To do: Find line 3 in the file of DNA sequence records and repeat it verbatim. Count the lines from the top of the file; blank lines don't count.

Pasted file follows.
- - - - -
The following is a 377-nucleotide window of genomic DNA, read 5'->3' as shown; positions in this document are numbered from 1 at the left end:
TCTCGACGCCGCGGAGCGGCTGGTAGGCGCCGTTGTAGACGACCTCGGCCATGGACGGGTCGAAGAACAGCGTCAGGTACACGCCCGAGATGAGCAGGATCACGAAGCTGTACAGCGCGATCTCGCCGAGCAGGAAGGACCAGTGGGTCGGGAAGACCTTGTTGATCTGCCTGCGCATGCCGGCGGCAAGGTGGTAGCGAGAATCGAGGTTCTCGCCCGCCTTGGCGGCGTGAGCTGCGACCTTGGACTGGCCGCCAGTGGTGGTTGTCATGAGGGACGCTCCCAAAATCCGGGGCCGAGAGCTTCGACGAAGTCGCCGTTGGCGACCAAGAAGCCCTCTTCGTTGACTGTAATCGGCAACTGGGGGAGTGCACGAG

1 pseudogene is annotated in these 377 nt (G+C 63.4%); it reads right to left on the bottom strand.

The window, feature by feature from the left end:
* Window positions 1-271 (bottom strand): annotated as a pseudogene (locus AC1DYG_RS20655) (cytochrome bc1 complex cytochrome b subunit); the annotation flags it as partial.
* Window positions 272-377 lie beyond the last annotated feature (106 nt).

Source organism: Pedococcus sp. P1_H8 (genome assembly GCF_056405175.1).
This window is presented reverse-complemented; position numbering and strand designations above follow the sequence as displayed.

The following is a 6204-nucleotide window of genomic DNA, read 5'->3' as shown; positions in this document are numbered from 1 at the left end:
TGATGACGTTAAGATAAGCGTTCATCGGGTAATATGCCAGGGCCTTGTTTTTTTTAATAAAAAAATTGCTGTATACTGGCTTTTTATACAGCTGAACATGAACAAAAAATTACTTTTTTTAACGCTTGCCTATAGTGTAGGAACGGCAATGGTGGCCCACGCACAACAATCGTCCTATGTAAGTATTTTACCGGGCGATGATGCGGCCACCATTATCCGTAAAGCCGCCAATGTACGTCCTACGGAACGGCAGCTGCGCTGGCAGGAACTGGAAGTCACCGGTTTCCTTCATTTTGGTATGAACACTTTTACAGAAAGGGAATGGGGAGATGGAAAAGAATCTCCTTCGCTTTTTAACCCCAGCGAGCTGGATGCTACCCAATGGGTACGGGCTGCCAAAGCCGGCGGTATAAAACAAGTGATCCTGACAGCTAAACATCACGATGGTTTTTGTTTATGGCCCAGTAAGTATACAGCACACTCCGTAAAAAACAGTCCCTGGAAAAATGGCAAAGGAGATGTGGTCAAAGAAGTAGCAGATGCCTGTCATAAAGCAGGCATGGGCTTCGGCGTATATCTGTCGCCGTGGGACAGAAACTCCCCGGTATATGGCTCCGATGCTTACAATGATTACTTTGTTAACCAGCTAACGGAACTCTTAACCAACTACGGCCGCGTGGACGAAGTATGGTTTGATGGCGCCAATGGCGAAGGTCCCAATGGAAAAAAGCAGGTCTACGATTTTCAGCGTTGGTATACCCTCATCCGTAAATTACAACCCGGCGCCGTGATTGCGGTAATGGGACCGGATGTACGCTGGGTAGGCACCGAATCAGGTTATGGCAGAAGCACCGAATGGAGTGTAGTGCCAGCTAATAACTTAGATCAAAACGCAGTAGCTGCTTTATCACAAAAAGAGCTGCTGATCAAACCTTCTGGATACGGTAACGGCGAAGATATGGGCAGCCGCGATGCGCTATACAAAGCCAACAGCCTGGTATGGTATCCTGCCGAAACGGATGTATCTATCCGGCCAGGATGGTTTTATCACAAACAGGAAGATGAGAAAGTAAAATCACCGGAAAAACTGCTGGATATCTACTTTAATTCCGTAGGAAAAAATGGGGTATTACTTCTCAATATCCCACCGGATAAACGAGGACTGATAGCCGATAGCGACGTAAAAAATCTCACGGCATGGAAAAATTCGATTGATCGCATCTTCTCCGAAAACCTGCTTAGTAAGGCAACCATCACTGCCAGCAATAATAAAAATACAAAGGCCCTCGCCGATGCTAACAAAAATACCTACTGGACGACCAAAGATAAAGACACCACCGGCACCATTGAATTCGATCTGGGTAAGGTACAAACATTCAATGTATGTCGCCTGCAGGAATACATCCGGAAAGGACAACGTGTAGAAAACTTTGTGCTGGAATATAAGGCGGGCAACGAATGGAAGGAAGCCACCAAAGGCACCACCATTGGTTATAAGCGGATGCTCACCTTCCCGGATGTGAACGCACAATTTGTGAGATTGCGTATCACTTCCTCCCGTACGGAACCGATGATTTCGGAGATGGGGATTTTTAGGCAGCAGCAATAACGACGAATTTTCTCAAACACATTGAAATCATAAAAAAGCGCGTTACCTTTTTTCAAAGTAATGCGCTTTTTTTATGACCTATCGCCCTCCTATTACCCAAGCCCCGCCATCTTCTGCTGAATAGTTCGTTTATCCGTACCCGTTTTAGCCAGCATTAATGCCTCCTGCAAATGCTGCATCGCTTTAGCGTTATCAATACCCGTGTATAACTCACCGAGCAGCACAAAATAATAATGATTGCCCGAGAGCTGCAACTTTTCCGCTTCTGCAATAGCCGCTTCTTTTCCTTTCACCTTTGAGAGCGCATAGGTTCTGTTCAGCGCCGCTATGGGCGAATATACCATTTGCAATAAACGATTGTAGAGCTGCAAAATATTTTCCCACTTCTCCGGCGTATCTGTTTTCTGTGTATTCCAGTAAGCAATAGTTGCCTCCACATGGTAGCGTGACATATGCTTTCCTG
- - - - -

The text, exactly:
1 pseudogene is annotated in these 377 nt (G+C 63.4%); it reads right to left on the bottom strand.